Thanks for sharing your experience with us this morning. Enjoy your trip home. I love seeing photos from your trips.

  29. Great post Sandra!
    As far as finding books online to browse, I think the easiest way is through Amazon. If you look for a certain title or author, usually Amazon will post "other customers who bought this book, also bought..." or if you like this book by Ms. So and So, you'll enjoy these books by Ms. Whatever." It's probably not the most scientific way to find new books! The other place is GoodReads. I think it's easy to find new books/authors there.

    I have a memoir that will be coming out in late December or early January. Because of the possibility of lawsuits, I had to change all the names in the book and had to write the book under a pen name. How can I market the book at least to people I know? I can't wrap my mind around that situation. Any and all help will be greatly appreciated!

  30. I have no idea how to market a book (not that I need to) but can I just say that I am almost never swayed by any type of paid ad? Maybe I am not the norm - or maybe I am - but I am more inclined to pay attention to a social media post that doesnt sound like a sales pitch or someone else's (not the author) recommendation to read a book.

    That said, I think this was a great post, Sandra, and I will never need an ad to convince me to read a Seeker book. I have NEVER been disappointed when a Seeker's name is on the spine!

  31. Hi Renee Thank you so much for your comments. That is good to know that your Facebook ads work for your business. When I placed the ad, they gave me a time frame. So you must now have had an ending time if you are still getting hits for that. We'll see what happens with mine. It didn't really cost much, so it will be interesting to see what happens.

    Which book is not available? I better go check that out. I don't want to lead people astray. I'll take it out.

    Thanks again for your input. Have a great day.

  32. Hi Edwina Thank you for your input. Yes, I know that many use that Amazon feature to look at books they recommend when you buy a book. However, that is a trick to be one of those books. It is my understanding that they place books there that have sold well or have tons of reviews. That is like the old paradigm. The best sellers keep on being best sellers and where does the new author fit in?

    You're the second person to say they use Goodreads to help them find a good book. I really don't know how Goodreads works. I need to study that more.

    Congrats on writing a memoir. Check out the links in the Weekend Edition because there are many for marketing advice.

    Happy writing.

  33. Dear Cindy What kind words and thank you for the compliment toward Seeker posts. From the comments we are getting, you are definitely not out of the norm. Not one person has said they have purchased a book from an ad. I'm learning a lot today and this is helpful info to me as well. smile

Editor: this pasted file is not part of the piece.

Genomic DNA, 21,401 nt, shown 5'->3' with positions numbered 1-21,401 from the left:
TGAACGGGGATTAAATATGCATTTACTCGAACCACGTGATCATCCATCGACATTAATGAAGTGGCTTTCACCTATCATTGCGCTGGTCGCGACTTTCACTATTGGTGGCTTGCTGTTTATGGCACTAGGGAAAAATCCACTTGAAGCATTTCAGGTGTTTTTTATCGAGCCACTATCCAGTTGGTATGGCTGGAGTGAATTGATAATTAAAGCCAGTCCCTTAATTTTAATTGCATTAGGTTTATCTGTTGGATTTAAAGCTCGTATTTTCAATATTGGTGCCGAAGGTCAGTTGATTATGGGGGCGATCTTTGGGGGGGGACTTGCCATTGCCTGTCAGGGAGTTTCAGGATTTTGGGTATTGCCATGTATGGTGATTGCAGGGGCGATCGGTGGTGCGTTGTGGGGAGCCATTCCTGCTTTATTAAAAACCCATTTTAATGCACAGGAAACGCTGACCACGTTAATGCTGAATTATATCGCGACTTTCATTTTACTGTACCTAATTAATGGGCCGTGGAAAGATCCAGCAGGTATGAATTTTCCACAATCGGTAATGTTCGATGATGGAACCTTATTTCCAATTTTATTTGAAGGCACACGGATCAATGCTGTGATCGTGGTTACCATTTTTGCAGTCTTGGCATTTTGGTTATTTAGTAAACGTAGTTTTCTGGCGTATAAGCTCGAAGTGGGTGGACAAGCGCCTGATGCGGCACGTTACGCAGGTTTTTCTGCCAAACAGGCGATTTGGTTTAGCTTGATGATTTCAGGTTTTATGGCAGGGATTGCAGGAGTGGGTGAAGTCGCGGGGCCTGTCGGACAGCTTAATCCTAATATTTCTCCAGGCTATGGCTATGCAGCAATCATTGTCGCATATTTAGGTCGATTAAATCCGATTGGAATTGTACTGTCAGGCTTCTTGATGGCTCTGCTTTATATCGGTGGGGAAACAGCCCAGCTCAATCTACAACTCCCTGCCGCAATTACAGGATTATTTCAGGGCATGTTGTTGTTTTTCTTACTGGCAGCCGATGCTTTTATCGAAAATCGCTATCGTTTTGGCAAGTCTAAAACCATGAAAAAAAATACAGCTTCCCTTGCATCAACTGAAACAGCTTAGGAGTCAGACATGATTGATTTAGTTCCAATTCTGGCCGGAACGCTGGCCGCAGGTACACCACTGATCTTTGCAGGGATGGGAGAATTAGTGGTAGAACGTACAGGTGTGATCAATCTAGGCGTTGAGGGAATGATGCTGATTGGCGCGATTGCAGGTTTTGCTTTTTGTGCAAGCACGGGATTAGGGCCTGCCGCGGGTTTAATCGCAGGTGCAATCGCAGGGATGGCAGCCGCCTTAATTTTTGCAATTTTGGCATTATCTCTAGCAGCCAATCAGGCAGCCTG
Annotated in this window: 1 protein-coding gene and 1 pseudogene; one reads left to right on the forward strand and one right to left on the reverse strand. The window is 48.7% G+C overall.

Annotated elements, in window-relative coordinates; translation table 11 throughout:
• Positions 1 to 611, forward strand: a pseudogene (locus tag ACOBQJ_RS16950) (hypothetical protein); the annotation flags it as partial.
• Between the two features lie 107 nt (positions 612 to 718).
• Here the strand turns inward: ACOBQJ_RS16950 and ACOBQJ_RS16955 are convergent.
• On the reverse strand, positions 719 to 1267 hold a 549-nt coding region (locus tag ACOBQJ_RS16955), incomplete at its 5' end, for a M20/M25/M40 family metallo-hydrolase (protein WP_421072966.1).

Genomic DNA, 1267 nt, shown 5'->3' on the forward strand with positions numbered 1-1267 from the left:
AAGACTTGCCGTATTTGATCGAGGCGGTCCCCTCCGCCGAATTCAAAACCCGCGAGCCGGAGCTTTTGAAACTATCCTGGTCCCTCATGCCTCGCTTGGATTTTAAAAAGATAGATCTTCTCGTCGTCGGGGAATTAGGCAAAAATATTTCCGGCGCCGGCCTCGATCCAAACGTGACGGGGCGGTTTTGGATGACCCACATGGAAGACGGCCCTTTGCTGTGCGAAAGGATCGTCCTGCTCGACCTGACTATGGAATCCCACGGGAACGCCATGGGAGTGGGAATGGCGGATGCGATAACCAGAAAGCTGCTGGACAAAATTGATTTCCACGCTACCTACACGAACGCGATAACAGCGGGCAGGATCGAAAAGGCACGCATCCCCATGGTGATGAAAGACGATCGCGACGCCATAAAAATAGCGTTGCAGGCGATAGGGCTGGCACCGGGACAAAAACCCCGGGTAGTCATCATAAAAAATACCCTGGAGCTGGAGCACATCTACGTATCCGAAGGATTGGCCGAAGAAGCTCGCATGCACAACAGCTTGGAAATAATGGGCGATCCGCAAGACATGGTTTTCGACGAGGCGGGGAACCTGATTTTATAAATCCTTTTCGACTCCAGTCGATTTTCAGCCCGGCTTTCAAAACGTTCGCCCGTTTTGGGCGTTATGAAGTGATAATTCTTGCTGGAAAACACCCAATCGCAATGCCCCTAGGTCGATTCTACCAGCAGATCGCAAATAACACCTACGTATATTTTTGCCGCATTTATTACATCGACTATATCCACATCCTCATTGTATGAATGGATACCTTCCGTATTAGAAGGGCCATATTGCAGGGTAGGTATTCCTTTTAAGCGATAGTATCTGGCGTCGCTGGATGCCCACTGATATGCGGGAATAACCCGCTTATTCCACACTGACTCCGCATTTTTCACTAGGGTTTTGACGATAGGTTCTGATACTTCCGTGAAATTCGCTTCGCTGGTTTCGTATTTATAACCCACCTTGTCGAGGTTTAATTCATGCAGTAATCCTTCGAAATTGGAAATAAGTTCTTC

Thanks for your input as a reader. I think we all need to pay attention to this info.

    Happy reading and writing.

  34. Sandra, I'm so interested to see these results!

    I don't place ads, so I was no help on this topic... and I took the advice years ago from some wonderful authors who kept telling me to just keep writing books... and get them out there. And that formula has worked well.

    It's a different world than when you and I began this quest fifteen years ago (CAN IT BE THAT LONG?????) but we're savvy chick ladies.... we can roll with the curves!

  35. Sandra, the best advertising to me is word of mouth, or having read and liked an author's previous work.

    Covers can make me want a buy a book. Some of the LIS covers are irresistible.
    I don't pay much attention to the ads on Twitter.

    I guess if an ad was going to work for me, the cover would have to very appealing and then the blurb cinch it.

  36. Hi LeAnne How did I miss your post? Thanks so much for your input on Bookbub. I hear it is a great device. So you can input the type of books you want to hear about? That is good to know. Like I said in the post, most of the publicity agents I have worked with don't divide their lists out. I don't want to try and sell my book to someone who isn't interested in my type of book. That is a waste of time, money and effort.

    The advantage of writing for Harlequin, is they have a list of readers already. Yay. I bet you can hardly wait to see your first book in print. I know I can hardly wait. smile

    Happy writing.

  37. Sandra...after a few sips of coffee....I do so buy books from ads. Sorry about that. If an online ad from Bookbub, or Faithful reads (I subscribe to a few different ones) has a free Ebook, I nab it if it sounds interesting. When my Bookstore (in Peoria, Az) sends me their flier, I go through that before I head to their store! Does that help? And yes, I've been checking into travel insurance and airline tickets this week!

  38. Vince, do you think things have changed somewhat with fewer "paper" opportunities for ads?

    We grew up scanning the newspaper for bargains and coupons and sales...

    But I don't know many people who even read a newspaper anymore.

    So that brings us to "discoverability".

    I don't know of any way to be discovered other than slogging through each day with a hand in social media, that steady writing and production and a smile. I know big names don't have to do all that, but I think for us (the mid-list author) it's critical.

    And mostly, the production. The steady 2 or 3 books/year. I have to honestly say that in these years of being published, that's been my take on the experience. To get those 2 or 3 books out annually, and watch the readership grow. Word of mouth is still my very best friend for finding new readers.